Me, I clutched the kickboard and bet myself Zax wouldn’t even reach the end of the lane, 25 meters away. In the locker room he looked worse off than the octogenarians who hung out there forgetting to go home. He shuffled rather than walked, and his normally heroic posture was now all hunched over and saggy. If I didn’t know this was all the temporary effect of his zany drug experiment, I’d have pegged him as a goner.
Zax stood in the warm water, eyes closed, belly swelling to suck in the air he then slowly pushed out over pursed lips. As I watched, a transformation came over him. He slowly became himself again. Of course. Zax is a waterman, an aquatic creature.
He was home.
Decades of habit kicked in. His breathe-up was practiced, efficient and serene. He drew in his last breath – belly, sides, chest, shoulders, throat, mouth. Zax didn’t pack, he never liked packing, but it seemed to me that he got those liters in there as he always had. He slipped into the water and began his relaxed, slightly comical and highly personalized frog-kick. I churned along above him with the kickboard.
He made it across the pool in 4 strokes, and turned as he always had. The trip back was about the same – a lifetime of apnea swimming yields habits of a lifetime. He didn’t speed up, didn’t slow down. Twenty-five seconds each way.
As he glided toward the 50-meter mark, he looked . . normal. It seemed as though the water had restored him, as if his parched tissues were soaked and vital again. I thought of beached dolphins, put back in the sea, revived. He turned, and headed down the third length.
Zax completed a 75 – meter dynamic apnea swim, with no fins. His finish was certainly clean by AIDA competition standards, although he admitted it was his definite and absolute limit. After resting up for a few, he wanted to keep doing apnea laps, but I had to move on to my next engagement and so, thankfully, he agreed to go home.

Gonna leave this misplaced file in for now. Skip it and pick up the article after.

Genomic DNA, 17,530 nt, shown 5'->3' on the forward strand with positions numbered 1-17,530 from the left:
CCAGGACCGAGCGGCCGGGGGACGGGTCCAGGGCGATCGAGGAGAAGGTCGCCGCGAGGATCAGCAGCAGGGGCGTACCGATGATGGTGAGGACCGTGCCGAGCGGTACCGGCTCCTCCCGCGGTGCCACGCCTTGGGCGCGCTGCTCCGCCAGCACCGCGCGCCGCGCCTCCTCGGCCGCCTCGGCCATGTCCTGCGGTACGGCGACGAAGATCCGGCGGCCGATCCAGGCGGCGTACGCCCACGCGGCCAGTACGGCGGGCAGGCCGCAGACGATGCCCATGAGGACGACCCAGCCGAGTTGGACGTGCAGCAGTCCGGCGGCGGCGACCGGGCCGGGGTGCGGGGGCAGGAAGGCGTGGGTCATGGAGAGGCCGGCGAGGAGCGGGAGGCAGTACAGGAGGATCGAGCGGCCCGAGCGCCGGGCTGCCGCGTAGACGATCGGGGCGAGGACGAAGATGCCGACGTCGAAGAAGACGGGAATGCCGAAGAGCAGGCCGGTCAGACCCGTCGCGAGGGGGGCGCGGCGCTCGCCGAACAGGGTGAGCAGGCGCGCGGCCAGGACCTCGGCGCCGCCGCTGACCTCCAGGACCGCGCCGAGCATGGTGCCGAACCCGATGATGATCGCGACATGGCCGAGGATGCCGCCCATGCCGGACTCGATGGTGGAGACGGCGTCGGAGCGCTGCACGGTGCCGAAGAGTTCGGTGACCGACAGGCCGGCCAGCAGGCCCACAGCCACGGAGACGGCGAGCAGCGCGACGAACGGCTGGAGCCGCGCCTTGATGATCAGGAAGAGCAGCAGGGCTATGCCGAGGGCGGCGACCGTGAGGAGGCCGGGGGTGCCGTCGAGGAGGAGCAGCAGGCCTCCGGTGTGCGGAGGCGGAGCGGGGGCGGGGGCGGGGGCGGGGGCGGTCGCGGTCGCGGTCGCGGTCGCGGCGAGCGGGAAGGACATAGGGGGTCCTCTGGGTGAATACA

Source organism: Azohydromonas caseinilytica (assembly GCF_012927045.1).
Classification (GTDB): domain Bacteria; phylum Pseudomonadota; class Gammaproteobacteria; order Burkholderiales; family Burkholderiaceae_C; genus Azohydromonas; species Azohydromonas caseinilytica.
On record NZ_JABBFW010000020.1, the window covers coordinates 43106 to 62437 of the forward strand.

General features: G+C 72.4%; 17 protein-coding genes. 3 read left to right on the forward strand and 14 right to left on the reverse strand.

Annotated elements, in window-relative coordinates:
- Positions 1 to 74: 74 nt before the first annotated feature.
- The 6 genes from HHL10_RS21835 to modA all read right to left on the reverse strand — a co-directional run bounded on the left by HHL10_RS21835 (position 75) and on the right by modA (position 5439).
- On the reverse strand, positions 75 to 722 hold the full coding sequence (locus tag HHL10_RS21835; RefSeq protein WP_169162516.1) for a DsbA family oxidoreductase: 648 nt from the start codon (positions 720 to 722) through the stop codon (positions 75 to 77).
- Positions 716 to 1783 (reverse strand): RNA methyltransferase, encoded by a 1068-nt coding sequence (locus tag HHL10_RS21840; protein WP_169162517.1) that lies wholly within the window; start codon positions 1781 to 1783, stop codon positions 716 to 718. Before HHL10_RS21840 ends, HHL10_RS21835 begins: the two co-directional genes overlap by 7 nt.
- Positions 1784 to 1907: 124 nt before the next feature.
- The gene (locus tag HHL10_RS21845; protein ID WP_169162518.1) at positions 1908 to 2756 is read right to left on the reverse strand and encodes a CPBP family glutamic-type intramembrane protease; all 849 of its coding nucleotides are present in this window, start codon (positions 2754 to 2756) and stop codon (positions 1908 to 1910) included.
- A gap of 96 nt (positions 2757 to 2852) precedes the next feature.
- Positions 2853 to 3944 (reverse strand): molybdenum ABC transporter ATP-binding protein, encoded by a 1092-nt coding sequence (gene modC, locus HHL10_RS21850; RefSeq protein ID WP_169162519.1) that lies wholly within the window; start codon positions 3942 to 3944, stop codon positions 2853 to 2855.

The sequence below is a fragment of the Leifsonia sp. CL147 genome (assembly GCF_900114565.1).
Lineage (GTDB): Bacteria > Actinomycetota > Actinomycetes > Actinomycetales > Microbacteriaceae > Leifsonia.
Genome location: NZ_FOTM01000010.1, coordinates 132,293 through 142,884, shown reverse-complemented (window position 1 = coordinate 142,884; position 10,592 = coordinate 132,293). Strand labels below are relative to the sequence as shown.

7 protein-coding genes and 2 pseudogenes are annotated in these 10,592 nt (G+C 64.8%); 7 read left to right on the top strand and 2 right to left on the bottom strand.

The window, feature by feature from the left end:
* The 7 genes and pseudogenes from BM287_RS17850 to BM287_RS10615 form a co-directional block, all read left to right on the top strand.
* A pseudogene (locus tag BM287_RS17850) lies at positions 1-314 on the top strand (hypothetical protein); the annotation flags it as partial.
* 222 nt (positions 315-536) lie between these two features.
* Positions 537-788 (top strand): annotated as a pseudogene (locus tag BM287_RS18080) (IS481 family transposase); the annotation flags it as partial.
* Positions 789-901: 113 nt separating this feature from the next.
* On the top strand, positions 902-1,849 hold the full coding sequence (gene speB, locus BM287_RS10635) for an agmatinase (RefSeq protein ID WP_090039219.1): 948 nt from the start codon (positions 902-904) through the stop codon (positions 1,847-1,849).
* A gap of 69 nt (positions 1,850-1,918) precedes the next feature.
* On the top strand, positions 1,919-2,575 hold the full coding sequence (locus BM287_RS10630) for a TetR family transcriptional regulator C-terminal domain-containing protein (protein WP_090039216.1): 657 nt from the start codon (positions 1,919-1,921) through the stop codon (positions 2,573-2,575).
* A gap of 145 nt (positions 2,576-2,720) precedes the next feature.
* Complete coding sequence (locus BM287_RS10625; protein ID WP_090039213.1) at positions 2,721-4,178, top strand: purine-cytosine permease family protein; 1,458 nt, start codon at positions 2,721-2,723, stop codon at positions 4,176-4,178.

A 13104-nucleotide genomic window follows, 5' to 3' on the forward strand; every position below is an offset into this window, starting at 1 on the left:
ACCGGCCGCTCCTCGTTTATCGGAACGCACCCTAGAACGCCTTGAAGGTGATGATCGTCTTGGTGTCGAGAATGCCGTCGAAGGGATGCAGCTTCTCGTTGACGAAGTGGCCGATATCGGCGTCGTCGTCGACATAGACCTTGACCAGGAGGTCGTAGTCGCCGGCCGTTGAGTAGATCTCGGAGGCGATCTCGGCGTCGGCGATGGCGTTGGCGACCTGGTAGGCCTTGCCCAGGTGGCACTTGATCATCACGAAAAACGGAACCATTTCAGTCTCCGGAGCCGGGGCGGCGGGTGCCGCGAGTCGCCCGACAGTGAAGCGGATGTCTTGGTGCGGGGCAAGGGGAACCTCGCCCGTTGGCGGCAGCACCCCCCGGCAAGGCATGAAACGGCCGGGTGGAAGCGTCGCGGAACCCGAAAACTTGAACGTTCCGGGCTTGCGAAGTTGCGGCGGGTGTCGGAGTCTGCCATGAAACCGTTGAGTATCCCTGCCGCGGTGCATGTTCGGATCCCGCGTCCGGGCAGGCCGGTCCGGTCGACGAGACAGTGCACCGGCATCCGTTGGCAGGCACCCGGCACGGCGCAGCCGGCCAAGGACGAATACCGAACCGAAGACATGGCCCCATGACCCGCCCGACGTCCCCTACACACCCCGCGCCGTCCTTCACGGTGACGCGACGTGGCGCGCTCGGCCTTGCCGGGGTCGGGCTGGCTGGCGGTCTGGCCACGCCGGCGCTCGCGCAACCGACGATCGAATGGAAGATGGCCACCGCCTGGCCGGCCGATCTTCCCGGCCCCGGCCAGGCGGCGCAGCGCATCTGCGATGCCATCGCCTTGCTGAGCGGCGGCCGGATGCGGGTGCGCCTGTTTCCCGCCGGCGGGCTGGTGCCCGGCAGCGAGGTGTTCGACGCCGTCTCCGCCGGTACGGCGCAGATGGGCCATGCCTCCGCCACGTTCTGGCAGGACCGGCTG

Back up on the floor, he was sick old Zax again. He shuffled along slowly, except when he stumbled. He couldn’t find his locker, and then couldn’t figure out how to open the lock. He was sitting on a bench when I went to the shower, and was still sitting there when I returned. A substantial puddle had formed under him.
He looked up at me. “ It’s amazing,” he said. “ In the water, everything is different. I’m weaker, sure, but not like on dry land. I felt fine at 75 meters, no pain, no stress, just total hypoxia and knowing that that was the limit.”
On the drive home, I reflected on what I’d seen. Look, we both know Zax isn’t taking a drug just to do a freediving experiment. He’s sick, very sick, and these drugs are part of a brutal but effective treatment that’s going to save his peculiar and arguably worthless life. There was no need for he and I to talk about this, not once he’d got in the water. Once he’d got back home, where he belongs. The waters are our home, we freedivers. There was a time when the waters gave us all we needed, and what we now learn from Zax is that for each of us, that time may well come again.